Background: Nano-sized therapeutics can be carefully engineered to promote targeted delivery to sites of action and thereby maximise therapeutic effects and minimise harmful side effects. For instance, following injection into tissues nano-therapeutics are typically too large to directly enter blood capillaries and instead are cleared via the more permeable lymphatic capillaries and nodes. This property has been exploited in the use of nano-therapeutics to enhance vaccination and to treat lymphatic cancer metastases. However, much is still to be learned regarding the mechanisms that direct the biodistribution of nano-therapeutics. For instance, recent studies in our lab demonstrated that even intravenously administered nano-therapeutics transfer to the lymph in substantial quantities (Kaminskas et al., 2013). The current studies aim to determine the site and mechanism by which blood-to-lymph transfer of nano-therapeutics occurs in order to advance the fundamental understanding of the mechanisms that direct the biodistribution of nano-therapeutics and inform better design of nano-therapeutics.
Methods: All experiments were conducted in male Sprague Dawley rats anaesthetized via SC injection of 37 mg/kg ketamine, 10 mg/kg xylazine, 0.4 mg/kg acepromazine followed by 40 mg/kg ketamine, 0.4 mg/kg acepromazine when required. To determine the body region(s) in which blood-to-lymph transfer of nano-therapeutics occurs, the jugular vein (to enable intravenous injection), carotid artery (to enable blood collection) and liver, intestine or thoracic lymphatic duct (to enable lymph collection) were cannulated. The nano-therapeutic PEGylated interferon α2a (IFN-PEG40, 60 kDa) was then administered via rapid infusion over 2 min at a dose of 5 μg/kg. Blood and lymph samples were subsequently collected at multiple time points for more than 7 h and plasma separated from blood. IFN-PEG40 concentrations in plasma and lymph was quantified using a commercially available ELISA kit for IFNα2. Two-photon microscopy was also utilised to visualise the mechanisms directing blood to lymph transfer of a model 50nm sized fluorescent nano-therapeutic in the liver and intestine.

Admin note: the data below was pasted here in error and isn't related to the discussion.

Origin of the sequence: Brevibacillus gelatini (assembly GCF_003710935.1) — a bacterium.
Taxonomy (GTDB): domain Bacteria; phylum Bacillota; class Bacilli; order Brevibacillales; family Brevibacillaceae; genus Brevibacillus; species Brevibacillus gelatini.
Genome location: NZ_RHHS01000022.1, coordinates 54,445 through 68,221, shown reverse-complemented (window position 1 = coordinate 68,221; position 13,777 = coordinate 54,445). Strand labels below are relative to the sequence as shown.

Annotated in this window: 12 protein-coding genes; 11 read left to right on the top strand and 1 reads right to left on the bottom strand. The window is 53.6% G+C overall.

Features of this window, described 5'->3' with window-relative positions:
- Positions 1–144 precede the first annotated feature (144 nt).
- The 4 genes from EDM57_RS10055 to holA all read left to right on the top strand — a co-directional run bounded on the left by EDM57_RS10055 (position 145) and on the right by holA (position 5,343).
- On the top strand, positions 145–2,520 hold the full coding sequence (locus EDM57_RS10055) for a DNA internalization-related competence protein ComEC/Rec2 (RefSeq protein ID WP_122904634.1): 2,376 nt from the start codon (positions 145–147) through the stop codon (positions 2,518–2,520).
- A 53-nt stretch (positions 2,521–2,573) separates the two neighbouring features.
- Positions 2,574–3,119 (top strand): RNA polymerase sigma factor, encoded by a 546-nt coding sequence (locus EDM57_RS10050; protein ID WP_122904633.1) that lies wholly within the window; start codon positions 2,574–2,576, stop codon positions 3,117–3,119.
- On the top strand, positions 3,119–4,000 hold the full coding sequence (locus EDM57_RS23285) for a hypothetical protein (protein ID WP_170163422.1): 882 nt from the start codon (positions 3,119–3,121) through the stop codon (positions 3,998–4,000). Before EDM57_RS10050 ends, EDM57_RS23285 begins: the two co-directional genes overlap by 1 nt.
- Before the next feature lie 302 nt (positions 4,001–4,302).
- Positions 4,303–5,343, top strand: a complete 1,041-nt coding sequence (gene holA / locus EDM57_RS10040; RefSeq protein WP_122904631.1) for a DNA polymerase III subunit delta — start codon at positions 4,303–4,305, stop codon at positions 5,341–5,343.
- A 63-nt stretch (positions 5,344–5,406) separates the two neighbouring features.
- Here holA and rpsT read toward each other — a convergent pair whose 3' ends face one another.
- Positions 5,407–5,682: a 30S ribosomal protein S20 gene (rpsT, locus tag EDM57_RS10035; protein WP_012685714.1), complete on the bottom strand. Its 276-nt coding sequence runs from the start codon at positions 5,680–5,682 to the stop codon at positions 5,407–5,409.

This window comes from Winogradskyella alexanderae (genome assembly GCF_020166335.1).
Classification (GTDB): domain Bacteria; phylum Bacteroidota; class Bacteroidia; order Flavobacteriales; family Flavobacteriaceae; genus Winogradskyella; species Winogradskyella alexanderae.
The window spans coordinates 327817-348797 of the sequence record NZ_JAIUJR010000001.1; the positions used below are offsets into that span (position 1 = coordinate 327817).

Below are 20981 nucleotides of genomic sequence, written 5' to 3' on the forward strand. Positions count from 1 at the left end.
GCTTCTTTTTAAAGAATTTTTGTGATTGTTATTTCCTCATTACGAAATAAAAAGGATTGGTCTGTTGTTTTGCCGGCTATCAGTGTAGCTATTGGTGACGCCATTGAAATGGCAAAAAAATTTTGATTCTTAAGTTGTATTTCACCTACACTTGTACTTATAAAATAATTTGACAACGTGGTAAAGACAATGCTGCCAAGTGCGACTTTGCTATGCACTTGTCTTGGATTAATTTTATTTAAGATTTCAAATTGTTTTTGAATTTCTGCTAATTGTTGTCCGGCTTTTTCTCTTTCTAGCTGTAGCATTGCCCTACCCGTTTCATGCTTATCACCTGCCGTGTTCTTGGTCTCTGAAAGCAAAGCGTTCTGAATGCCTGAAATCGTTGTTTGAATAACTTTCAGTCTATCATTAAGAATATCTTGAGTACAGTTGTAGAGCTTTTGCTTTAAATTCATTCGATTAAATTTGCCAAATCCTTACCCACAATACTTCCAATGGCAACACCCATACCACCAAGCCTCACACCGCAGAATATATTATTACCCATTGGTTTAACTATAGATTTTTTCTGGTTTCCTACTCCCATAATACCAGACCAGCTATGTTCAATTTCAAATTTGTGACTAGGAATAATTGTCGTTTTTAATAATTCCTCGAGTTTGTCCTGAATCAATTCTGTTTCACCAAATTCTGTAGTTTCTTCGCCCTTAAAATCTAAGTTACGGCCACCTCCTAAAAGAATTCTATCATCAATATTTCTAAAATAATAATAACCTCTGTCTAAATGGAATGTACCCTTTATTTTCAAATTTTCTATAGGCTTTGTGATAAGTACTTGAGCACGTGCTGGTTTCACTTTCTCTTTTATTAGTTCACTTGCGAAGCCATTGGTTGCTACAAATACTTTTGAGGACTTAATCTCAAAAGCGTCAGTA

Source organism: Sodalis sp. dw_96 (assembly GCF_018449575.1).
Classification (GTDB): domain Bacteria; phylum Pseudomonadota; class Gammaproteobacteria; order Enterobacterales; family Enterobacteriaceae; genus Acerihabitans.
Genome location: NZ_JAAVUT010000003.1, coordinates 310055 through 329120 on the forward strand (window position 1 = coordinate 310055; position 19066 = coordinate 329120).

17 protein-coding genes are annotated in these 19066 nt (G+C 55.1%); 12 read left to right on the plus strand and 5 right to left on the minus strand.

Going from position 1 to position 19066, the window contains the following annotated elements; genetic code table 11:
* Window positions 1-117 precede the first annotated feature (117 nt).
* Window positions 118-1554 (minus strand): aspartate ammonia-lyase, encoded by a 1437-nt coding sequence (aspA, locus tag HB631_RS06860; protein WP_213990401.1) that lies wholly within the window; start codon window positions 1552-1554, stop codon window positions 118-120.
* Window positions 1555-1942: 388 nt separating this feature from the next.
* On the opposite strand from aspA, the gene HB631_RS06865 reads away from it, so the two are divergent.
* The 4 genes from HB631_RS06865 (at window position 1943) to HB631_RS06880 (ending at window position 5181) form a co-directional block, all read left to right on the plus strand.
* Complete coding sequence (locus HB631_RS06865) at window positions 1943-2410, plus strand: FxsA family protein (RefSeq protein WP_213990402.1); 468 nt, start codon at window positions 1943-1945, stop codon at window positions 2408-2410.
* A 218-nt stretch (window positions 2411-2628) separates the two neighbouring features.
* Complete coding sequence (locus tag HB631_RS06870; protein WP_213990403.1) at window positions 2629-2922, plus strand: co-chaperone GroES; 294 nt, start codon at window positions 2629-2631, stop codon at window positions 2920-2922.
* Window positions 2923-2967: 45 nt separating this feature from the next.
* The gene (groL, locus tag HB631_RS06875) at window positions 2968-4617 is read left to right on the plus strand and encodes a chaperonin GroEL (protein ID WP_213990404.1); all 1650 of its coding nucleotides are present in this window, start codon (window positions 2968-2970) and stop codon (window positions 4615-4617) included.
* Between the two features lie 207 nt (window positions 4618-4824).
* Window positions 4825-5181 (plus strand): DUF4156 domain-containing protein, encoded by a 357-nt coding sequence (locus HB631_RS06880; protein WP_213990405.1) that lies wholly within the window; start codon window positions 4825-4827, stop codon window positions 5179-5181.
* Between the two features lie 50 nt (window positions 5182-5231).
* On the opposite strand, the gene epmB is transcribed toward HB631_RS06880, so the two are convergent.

Results: Following intravenous administration, 10.6% of the dose of IFN-PEG40 was recovered over 8 h in the thoracic lymphatic duct which collects lymph from almost all body regions. A substantial proportion of the transfer (>65%) occurred via the lymphatics in the liver (30-35%) and intestine (30-35%). The mechanism of transfer in each tissue was, however, different. The volume of liver lymph collected was much lower (0.11-0.16 ml/h) than that recovered from the intestine (0.5-1 ml/h). The concentration ratio of IFN-PEG40 in lymph relative to plasma at each time point was thus significantly higher in liver lymph (0.3-0.5) when compared to intestinal (0.05-0.17) or thoracic (0.15-0.3) lymph. In imaging experiments the transfer into the liver lymphatics occurred via passage of the nano-therapeutic from the liver blood sinusoids to the interstitium and then the lymphatics (Figure). The fraction of nanoparticles that transferred across the liver sinusoids was thus greater than that which transferred across the intestinal blood capillaries, most likely due to the presence of fenestrations in the sinusoid endothelium.
Conclusion: A substantial proportion of blood-to-lymph transfer of nano-therapeutics occurs in the intestine and liver. Within the liver the transfer is particularly efficient and involves extravasation of nano-therapeutics from the fenestrated sinusoids followed by diffusion to the liver lymphatics. Intravenously administered nano-therapeutics therefore facilitate targeted delivery to the liver and intestinal lymphatics which may be beneficial in the treatment of diseases involving these lymphatic sites, such as chronic liver diseases, liver transplant rejection, cancer metastases, and autoimmune diseases. Future studies will assess whether the site and mechanism of blood-to-lymph transfer, and therapeutic effect, of nano-therapeutics can be controlled via modulation of the physicochemical characteristics of the nano-therapeutic.
Kaminskas LM, Ascher DB, McLeod VM, Herold MJ, Le CP, Sloan EK, Porter CJ. (2013) Journal of Controlled Release 168, 200-8.